I’ve now gone into my next teaching placement and I’m in a reception class. There is an interactive whiteboard on the wall in the carpet atrea, and two computers at a work area. The school also has a computer suite but I have yet to visit this or see it in use with my class. I’ve seen the teacher use the interactive whiteboard for teaching, and it was only used to take the register in the morning. It would be really great to see how the teacher uses this to incorporate ICT  into the learning, and hopefully gain some more ideas on ways to use it.  The computers within the classroom were not accessed during my first two days, and again I would love to see how the teacher allows access to these, and the types of learning that they are used for. I would like to see whether they are used to access learning based programs, or if children just access them to draw for example. I did see an Ipad being used within the classroom. The children accessed it in pairs with the teachers permission and were mainly using a drawing app. I would really like the oppportunity to see what apps the teacher uses with the children when they access the Ipad. The teacher did use an app which allowed her to access the camera and fly a pterodactyl across the screen. This then landed on a child on the screen and the teacher chose that particular child to put on their coat for playtime. The children really liked this app, and the teacher explained it was great for allowing her to choose children in a random order. This is something I would definately consider using within the classroom. I still have five weeks on my placement and really hope to get the opportunity to include ICT within my teaching and also see it more used within the classroom.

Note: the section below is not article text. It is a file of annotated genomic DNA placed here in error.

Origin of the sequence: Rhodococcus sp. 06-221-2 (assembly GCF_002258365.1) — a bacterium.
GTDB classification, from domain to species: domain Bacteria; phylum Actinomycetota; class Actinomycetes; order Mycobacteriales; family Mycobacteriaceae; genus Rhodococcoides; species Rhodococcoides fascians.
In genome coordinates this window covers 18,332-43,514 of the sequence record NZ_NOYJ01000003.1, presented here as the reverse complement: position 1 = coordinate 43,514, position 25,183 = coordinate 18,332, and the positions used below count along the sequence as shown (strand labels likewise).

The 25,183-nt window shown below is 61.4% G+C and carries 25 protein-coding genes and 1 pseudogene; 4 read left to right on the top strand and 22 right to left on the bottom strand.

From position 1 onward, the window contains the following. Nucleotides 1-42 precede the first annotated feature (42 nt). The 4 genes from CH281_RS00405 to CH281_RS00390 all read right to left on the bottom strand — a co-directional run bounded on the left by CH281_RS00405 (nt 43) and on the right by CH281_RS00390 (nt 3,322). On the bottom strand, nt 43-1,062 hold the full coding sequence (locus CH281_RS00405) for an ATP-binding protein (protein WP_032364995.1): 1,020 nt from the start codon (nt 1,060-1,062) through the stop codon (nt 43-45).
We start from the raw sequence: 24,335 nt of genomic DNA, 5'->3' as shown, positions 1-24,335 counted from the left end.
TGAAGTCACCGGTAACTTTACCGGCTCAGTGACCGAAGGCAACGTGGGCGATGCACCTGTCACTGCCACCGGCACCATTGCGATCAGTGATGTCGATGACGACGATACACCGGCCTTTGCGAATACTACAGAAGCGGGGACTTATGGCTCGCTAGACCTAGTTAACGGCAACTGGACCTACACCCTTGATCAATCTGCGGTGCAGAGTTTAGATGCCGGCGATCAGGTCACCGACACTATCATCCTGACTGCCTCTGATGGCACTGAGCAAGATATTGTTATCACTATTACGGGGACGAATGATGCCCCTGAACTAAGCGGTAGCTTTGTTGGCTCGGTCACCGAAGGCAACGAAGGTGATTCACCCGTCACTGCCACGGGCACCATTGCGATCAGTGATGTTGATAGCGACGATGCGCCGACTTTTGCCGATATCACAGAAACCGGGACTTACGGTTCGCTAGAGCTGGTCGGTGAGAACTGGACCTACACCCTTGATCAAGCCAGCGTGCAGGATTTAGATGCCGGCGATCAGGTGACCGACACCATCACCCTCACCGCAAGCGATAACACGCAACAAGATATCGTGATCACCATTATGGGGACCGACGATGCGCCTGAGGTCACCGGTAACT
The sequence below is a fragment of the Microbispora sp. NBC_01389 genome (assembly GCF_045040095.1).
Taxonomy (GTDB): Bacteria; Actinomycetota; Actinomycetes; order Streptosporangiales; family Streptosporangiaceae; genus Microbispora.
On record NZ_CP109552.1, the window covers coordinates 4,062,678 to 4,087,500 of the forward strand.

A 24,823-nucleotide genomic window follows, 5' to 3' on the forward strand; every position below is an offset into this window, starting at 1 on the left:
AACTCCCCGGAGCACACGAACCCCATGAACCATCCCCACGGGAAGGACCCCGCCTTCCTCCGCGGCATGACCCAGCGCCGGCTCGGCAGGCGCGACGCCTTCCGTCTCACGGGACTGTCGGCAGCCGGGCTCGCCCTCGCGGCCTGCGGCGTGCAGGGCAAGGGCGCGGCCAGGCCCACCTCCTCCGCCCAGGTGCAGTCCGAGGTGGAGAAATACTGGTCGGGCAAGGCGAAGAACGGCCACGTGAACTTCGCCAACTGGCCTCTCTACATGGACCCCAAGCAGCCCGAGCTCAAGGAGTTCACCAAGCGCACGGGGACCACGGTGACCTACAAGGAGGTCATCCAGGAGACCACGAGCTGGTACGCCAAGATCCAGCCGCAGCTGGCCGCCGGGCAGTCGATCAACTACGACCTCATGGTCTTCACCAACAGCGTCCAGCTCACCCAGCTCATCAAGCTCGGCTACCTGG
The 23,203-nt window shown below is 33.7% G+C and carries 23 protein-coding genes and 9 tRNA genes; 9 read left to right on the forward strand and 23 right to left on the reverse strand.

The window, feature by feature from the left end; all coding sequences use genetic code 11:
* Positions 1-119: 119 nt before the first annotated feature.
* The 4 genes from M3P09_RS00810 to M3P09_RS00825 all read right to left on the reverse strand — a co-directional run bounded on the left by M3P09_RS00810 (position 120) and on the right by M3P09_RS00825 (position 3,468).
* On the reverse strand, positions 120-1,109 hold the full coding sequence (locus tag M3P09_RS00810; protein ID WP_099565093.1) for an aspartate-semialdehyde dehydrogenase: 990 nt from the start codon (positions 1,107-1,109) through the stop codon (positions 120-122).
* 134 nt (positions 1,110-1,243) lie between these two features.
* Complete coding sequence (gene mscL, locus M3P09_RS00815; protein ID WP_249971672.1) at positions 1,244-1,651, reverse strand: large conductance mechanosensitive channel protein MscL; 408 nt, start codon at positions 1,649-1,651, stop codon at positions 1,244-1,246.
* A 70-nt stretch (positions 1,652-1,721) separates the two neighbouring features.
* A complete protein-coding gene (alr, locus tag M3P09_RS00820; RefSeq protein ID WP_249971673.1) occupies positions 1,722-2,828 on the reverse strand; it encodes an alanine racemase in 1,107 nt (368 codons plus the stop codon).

Is It Important to Teach ICT in Primary Schools?


Posted by Sarah | Posted in Uncategorized | Posted on February 10, 2014

I’m looking to get some views on whether people think teaching ICT in Primary Schools is important. Please insert  up to 20 characters to post your answer. Please note, you can write in an answer that has already been submitted.

Is it important to teach ICT in Primary Schools?… at


Shutdown or Restart? A Report on Computing in UK Schools.


Posted by Sarah | Posted in Children's Learning, National Curriculum, Uncategorized | Posted on February 10, 2014

The Royal Society